State officials have recommended approval for projects that would replace hospitals in Blue Hill and Greenville that serve over 50,000 Mainers with new structures, modernizing decades-old facilities in rural parts of the state.
Officials reviewing proposals for Northern Light Blue Hill Hospital and C.A. Dean Hospital in Greenville under the state’s certificate of need process made their recommendations earlier this month to Maine Department Health and Human Services Commissioner Jeanne Lambrew. They said the new structures would provide vital new services and increase the quality of care in their respective communities.
The hospitals are both linchpins of the health care infrastructure in Hancock, Piscataquis and Somerset counties. The Blue Hill and Greenville hospitals are both 25-bed facilities that the federal government designates as “critical access,” meaning they serve patients in rural areas and receive greater Medicare reimbursement than more urban hospitals.
The new projects are part of overhauls Northern Light Health is pursuing at half of its 10 hospitals across the state. Work at all the facilities except Mercy Hospital in Portland is pending a vote by Northern Light’s board of directors expected in March 2022.
Construction would begin shortly after that vote, with work at Blue Hill and C.A. Dean expected to take 18 months, along with two months to remove the old buildings.
The new facilities will both feature 24/7 emergency departments as well as lab and imaging services. Although the new structures have been years in the making, Northern Light says it plans to incorporate some of the lessons of the COVID-19 pandemic into each new building. That includes the inclusion of several new single-occupancy rooms and enhanced telehealth infrastructure.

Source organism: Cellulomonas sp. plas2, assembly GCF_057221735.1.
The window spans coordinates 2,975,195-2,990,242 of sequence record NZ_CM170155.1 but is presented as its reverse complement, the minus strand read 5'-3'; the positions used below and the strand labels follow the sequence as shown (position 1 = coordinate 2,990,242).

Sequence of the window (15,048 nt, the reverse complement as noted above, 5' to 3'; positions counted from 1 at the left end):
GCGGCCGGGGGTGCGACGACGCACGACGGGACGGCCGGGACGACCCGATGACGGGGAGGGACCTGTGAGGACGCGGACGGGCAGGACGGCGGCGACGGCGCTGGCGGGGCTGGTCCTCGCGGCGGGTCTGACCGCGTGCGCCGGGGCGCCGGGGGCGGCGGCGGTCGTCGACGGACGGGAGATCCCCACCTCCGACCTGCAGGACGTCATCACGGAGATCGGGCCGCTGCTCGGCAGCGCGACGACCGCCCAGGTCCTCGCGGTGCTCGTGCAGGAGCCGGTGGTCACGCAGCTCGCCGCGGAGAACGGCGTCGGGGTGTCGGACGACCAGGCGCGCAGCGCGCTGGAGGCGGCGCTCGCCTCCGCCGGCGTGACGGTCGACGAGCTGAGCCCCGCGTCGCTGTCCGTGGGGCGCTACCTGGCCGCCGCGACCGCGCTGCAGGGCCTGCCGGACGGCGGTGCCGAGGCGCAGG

In Blue Hill, the new $19.5 million structure would feature 10 new single-occupancy inpatient beds on the front portion of the existing campus. That 21,200-square-foot structure will also house the emergency department and rehabilitation space, according to documents filed by Northern Light.
The new building at C.A. Dean Hospital would be an 11,500-square-foot structure behind the existing campus that will contain five new inpatient beds in single-occupancy rooms as well as the hospital’s emergency department.
The new hospital will also add a new helipad — the current hospital only features an H painted on the back parking lot pavement — and will also feature a new garage for the hospital’s ambulances.
Several of the hospital’s older structures will be demolished, according to DHHS documents, but the east wing — the newest structure in the hospital — will see 10 new nursing care beds in single-occupancy rooms.
The cost of renovating each of the original structures would exceed the construction costs for new facilities, Tim Doak, Northern Light’s head of facilities, planning, design and construction, said in June. The oldest section of C.A. Dean was built more than a century ago.
“It has served us well, but it’s pretty old and tired,” Doak said.